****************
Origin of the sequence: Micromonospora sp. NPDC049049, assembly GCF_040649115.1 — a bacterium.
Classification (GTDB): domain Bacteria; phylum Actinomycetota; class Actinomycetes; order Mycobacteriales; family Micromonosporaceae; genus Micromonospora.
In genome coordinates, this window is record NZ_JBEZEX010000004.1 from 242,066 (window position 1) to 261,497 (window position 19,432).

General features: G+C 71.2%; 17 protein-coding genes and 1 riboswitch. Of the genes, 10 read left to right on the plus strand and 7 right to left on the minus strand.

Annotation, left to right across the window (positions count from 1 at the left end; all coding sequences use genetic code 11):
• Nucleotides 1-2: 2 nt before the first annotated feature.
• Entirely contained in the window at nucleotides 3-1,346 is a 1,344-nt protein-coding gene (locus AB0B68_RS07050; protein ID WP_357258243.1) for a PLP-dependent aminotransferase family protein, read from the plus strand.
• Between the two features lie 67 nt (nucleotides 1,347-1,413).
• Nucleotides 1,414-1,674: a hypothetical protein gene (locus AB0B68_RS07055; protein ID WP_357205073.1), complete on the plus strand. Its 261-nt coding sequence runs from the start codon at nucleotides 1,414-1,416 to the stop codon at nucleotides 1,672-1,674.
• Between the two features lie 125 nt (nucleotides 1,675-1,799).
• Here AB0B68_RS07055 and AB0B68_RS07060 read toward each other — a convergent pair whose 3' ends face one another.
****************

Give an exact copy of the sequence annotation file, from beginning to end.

Origin of the sequence: Micromonospora sp. NPDC049049, assembly GCF_040649115.1 — a bacterium.
Classification (GTDB): domain Bacteria; phylum Actinomycetota; class Actinomycetes; order Mycobacteriales; family Micromonosporaceae; genus Micromonospora.
In genome coordinates, this window is record NZ_JBEZEX010000004.1 from 242,066 (window position 1) to 261,497 (window position 19,432).

General features: G+C 71.2%; 17 protein-coding genes and 1 riboswitch. Of the genes, 10 read left to right on the plus strand and 7 right to left on the minus strand.

Annotation, left to right across the window (positions count from 1 at the left end; all coding sequences use genetic code 11):
• Nucleotides 1-2: 2 nt before the first annotated feature.
• Entirely contained in the window at nucleotides 3-1,346 is a 1,344-nt protein-coding gene (locus AB0B68_RS07050; protein ID WP_357258243.1) for a PLP-dependent aminotransferase family protein, read from the plus strand.
• Between the two features lie 67 nt (nucleotides 1,347-1,413).
• Nucleotides 1,414-1,674: a hypothetical protein gene (locus AB0B68_RS07055; protein ID WP_357205073.1), complete on the plus strand. Its 261-nt coding sequence runs from the start codon at nucleotides 1,414-1,416 to the stop codon at nucleotides 1,672-1,674.
• Between the two features lie 125 nt (nucleotides 1,675-1,799).
• Here AB0B68_RS07055 and AB0B68_RS07060 read toward each other — a convergent pair whose 3' ends face one another.